I went to New York City Public Schools, in the Bronx. I always enjoyed arithmetic and mastered it easily. I remember not knowing what ‘fractions’ were, but don’t remember learning about them, any more than I remember learning to read. The understanding came to me naturally, and I hardly noticed the process. Even first year algebra didn’t seem like a learning process, more like a set of exercises. So I had mastered a lot of mathematics (well, a lot of algorithms) before I really understood what it was I was learning.

A revelation came in ninth grade, when I was 13. Ms. Blanche Funke, a good math teacher in JHS 135, took some of us during lunch and organized us as a math team, to compete against other local Junior High Schools. Now this is work I have since spent decades doing, and I know now what could have been done. But Ms. Funke didn’t quite. Her idea was to give us advanced training in textbook algebra—not to find ways to make us think differently about that same algebra.

So she gave us the definition of an arithmetic progression, and the standard formulas. And a problem something like: “Insert 3 arithmetic means between 8 and 20.” I loved this work. Plug into one formula, get the common difference, then plug into another formula and get the three required numbers. I could see what I needed to do and took joy in starting the work.

But next to me was my friend David Dolinko, and he was busy drawing something in his notebook—some diagram of a molecule in chemistry. (Professor Dolinko has lately retired from the UCLA School of Law). I poked David. “C’mon. Let’s do this problem. It’s fun!”

David looked at me, as if annoyed at the interruption: “Oh, I did that already. Eight, eleven, fourteen, seventeen, twenty.” And went back to his drawing.

That moment changed my world. Suddenly I realized that these formulas had meaning, were trying to express something. They were expressing that the numbers were ‘equally spaced’. So David could just pick them out—the numbers were small—and didn’t have to bother with the algebra. Algebra has meaning. And if you know its meaning you can use it more effectively. Suddenly, instead of black and white, I saw the world of algebra in color.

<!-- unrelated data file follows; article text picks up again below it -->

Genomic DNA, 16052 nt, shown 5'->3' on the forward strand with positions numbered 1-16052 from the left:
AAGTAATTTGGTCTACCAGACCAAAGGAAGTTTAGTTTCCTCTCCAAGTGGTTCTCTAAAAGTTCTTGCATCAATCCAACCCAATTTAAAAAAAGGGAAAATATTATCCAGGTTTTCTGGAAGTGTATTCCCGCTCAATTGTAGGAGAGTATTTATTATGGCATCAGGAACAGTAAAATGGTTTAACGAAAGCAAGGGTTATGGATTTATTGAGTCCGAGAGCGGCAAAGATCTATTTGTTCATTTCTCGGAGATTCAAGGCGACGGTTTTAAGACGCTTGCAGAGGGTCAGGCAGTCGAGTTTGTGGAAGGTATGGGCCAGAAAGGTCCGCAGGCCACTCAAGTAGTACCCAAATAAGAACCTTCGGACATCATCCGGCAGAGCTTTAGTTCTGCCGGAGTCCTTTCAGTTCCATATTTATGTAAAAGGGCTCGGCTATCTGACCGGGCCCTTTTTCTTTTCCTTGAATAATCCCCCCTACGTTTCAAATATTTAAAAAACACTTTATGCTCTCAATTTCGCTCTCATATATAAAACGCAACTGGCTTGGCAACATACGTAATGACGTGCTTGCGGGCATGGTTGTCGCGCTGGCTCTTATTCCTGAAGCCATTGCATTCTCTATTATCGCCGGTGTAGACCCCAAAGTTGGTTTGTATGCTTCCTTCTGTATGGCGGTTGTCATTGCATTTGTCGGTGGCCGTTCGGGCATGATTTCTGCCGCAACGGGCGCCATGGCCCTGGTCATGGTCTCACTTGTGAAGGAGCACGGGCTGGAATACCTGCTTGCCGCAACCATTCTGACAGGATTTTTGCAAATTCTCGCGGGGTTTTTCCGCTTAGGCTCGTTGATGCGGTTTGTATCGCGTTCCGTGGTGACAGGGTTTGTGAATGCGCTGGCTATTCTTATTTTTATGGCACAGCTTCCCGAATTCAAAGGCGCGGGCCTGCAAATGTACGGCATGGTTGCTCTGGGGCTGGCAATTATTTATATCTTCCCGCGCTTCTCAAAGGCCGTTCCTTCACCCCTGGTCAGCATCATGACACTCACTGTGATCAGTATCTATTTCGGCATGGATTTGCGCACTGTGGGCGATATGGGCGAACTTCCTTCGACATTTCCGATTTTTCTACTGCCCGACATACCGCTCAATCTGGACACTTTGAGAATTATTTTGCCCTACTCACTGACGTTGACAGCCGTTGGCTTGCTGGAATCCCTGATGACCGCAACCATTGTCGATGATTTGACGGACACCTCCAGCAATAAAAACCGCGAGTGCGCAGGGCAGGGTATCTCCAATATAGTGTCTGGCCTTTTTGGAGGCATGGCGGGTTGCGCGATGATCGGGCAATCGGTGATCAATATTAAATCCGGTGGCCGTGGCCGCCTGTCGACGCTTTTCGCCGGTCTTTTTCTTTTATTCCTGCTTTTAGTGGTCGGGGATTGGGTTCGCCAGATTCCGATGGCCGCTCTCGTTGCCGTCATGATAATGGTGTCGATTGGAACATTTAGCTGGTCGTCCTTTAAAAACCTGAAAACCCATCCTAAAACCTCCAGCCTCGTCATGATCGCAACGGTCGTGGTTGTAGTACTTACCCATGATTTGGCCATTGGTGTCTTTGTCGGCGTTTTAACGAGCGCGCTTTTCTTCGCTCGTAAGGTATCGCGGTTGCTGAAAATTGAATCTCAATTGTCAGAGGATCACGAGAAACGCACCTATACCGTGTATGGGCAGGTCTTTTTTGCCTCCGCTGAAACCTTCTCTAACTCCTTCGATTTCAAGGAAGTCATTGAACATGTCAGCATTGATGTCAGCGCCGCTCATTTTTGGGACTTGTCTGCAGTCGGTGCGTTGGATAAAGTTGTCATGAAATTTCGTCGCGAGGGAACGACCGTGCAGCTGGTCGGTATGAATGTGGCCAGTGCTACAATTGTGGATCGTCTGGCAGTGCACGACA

I thought about this a long time. The colors attracted me more and more. I wasn’t just good at mathematics. I enjoyed it, and enjoyed being good at it.

Well, the next year I was still sitting next to my friend David, in the last seat, last row of a classroom in the Bronx High School of Science. We were taking geometry, the classic neo-Euclidean syllabus, taught by one Dr. Louis Cohen. He was a somewhat impersonal teacher, or so we thought, but a master of his discipline. And of teaching it. So one day he had covered (I don’t remember how) the theorem that the angles of a triangle sum to 180 degrees. The lesson had gone quickly, so he filled the time with some ‘honors’ problems: the sum of the angles of a quadrilateral, some problems with exterior angles, and so on. And to cap it off, he drew a five-pointed star on the board:

Not a regular figure, but just any one that came to hand, using the usual technique of following the diagonals of an imaginary pentagon. He then asked for the sum of the angles at the points of the star.

My hand shot up, seemingly of its own accord. “180 degrees,” I said, without quite knowing why. And to my horror, Dr. Cohen strode calmly down the aisle to my desk, with a piece of chalk in his hand, handed me the chalk, and asked me to explain to the class how I had figured this out. But I didn’t know how I had figured it out. I just saw it, with intuitive clarity. What was I going to do?

I was lucky that we sat in the back of the room. As I saw him coming towards me, I began to analyze my own thoughts. And as I walked to the front, I figured out what to say. To this day I remember my hand trembling and my voice shaking as I pointed out certain triangles, certain exterior angles, and got the angle measures all to ‘live’ in the same triangle. Dr. Cohen praised me, then gave a slicker version of the proof that must have clarified it for the other students. Of course, there are better ways even than his to prove this statement. If the reader can’t think of a nice proof offhand, take a look (for example) at https://www.khanacademy.org/math/geometry/hs-geo-foundations/hs-geo-polygons/v/sum-of-the-exterior-angles-of-convex-polygon (accessed 6/2018). The argument can be adjusted to cover non-convex polygons.

Why is this important? Well, it is important for us to understand that the language of mathematics is a language of thought. And that thought is synonymous with intuitive thought. We sometimes get caught up in the expression of our intuitions, and fail to go back and make clear, even to ourselves, what we are talking about. This phenomenon has deep implications for teaching. How we do this, how we know it has happened, how we integrate it into the teaching of mathematics as a forma language, are all questions we must struggle with. But they are not questions that we can beg. We must somehow be sure that students can eventually understand our results on an intuitive level, whether or not we communicate with them on this level directly. Without that, we are teaching algorithms—even algorithms of proof—and not mathematics.